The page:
A moving debut novel about a boy coping with the loss of his mother in the Highlands is being released next week.
The Boy and the Eagle is the moving debut novel by Charles Williams.
It tells how a teenage boy copes – and fails to cope – with the death of his mother from cancer, and his relationship with his father. Nature, the glorious Highlands in Scotland, fishing and the family dog, Sam, are Luke’s consolations. However, he learns that eagles can hunt dogs.
The book is a meditation on love and loss.
One of its features is beautiful description of landscapes in Scotland, in a style which is both attractive and original. Bereavement is another major theme.
Detailed descriptions of fishing in Scotland and the country’s eagles play an important role in the story.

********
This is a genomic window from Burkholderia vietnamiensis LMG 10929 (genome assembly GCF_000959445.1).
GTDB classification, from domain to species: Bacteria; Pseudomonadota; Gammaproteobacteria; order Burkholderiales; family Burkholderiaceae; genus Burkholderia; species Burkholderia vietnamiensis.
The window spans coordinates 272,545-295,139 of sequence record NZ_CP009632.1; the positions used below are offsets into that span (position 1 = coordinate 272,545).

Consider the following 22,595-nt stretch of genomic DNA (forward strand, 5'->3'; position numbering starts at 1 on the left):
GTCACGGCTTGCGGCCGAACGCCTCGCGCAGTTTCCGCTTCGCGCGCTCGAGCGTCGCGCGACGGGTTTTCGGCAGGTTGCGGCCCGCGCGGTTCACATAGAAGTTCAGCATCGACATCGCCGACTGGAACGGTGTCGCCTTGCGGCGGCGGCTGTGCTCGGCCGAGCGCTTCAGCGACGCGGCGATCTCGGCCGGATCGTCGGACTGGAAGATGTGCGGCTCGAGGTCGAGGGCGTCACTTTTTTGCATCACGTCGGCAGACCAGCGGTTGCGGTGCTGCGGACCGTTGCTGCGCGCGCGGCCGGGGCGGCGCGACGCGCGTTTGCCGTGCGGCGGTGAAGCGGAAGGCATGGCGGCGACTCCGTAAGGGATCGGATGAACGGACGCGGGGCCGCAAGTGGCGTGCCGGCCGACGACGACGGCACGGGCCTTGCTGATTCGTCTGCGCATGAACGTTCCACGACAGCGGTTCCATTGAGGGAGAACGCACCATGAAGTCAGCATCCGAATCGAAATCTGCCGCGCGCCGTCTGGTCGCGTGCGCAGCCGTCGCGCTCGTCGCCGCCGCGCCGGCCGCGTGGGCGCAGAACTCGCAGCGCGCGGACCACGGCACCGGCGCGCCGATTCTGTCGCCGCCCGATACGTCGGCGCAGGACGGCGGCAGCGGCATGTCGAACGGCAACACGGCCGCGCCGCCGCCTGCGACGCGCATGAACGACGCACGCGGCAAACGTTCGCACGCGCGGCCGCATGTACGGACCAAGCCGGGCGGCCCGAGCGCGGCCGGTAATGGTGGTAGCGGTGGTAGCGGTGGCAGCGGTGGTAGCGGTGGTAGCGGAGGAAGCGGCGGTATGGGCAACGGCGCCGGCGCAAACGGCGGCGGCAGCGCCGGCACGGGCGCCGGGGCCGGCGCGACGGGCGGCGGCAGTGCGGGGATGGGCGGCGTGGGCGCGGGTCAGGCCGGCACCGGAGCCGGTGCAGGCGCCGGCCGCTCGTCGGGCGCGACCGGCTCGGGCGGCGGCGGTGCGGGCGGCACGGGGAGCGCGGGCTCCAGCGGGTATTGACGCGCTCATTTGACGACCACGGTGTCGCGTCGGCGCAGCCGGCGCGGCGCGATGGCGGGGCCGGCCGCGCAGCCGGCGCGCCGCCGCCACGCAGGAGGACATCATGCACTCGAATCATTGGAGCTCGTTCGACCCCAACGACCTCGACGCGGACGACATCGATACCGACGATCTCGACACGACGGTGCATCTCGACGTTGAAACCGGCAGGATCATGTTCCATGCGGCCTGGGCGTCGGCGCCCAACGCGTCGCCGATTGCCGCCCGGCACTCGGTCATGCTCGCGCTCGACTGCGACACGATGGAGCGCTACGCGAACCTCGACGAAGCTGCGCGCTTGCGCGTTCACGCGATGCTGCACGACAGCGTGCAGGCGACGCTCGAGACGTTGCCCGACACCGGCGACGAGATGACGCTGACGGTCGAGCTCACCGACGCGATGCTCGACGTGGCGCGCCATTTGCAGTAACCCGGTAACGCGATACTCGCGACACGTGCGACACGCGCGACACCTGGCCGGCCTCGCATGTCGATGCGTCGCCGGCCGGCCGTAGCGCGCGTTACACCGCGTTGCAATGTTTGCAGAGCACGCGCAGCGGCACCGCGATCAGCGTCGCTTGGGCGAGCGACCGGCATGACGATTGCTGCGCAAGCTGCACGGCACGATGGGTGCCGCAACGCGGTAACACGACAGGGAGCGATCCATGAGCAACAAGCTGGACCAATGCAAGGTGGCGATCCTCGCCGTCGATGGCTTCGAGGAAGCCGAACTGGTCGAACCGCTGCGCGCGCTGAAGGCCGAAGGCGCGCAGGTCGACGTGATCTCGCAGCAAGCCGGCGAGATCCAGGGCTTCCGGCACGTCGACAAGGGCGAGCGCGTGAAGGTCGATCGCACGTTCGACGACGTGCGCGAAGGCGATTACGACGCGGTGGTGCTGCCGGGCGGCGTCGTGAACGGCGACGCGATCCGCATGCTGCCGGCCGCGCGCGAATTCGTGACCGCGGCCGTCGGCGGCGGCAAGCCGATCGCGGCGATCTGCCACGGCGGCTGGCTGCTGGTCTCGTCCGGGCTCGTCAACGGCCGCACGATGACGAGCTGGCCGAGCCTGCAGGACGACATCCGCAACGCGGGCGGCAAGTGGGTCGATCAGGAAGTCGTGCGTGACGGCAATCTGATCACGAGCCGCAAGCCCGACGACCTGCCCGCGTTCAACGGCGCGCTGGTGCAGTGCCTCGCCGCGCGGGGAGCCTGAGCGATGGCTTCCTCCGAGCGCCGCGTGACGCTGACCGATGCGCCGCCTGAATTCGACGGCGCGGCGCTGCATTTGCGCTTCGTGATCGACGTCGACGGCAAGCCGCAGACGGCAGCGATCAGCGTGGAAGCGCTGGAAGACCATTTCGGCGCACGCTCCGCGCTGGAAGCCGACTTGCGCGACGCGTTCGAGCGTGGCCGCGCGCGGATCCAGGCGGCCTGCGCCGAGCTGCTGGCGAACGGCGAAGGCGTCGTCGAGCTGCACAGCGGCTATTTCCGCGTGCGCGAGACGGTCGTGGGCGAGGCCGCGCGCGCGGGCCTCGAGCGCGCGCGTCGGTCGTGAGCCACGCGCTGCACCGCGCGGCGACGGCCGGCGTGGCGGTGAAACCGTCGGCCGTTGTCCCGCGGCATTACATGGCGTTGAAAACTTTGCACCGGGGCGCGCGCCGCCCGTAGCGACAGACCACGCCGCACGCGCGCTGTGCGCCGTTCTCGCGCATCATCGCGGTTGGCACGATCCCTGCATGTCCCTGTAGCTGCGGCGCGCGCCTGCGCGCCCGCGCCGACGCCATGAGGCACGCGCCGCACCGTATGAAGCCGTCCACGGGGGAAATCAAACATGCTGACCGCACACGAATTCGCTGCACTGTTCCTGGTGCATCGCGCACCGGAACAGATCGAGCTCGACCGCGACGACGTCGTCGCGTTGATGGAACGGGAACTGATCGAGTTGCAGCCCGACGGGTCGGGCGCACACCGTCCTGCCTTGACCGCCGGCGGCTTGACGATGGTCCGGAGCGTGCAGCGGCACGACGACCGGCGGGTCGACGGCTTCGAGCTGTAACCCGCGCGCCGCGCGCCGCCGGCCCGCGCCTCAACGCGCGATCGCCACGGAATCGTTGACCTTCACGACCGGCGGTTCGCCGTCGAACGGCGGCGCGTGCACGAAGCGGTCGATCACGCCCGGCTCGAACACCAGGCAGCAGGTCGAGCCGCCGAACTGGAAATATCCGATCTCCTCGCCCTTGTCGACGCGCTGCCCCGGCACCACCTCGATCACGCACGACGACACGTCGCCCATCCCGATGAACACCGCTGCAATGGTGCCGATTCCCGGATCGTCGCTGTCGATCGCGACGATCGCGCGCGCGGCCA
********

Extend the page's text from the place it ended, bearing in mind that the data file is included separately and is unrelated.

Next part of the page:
In it, Charles writes:
I thought about the first time I saw a golden eagle, two days before with Jez when we were fishing:
I look: the eagle flights its course between mountains. Suddenly deliberate, silently monstrous – close: thirty yards away. Rotating. A suspended sculpture, wings meet the sun and a shield of burnt sand gleams back. Six feathers – fingers – on the end of each wing pin the bird in the blue. Hunting, it masters space and the valley.
The 50-year-old author has had many jobs including the military and working in information technology. He lives in London.
The Boy and the Eagle, published by Psychology News Press, will be available from July 17.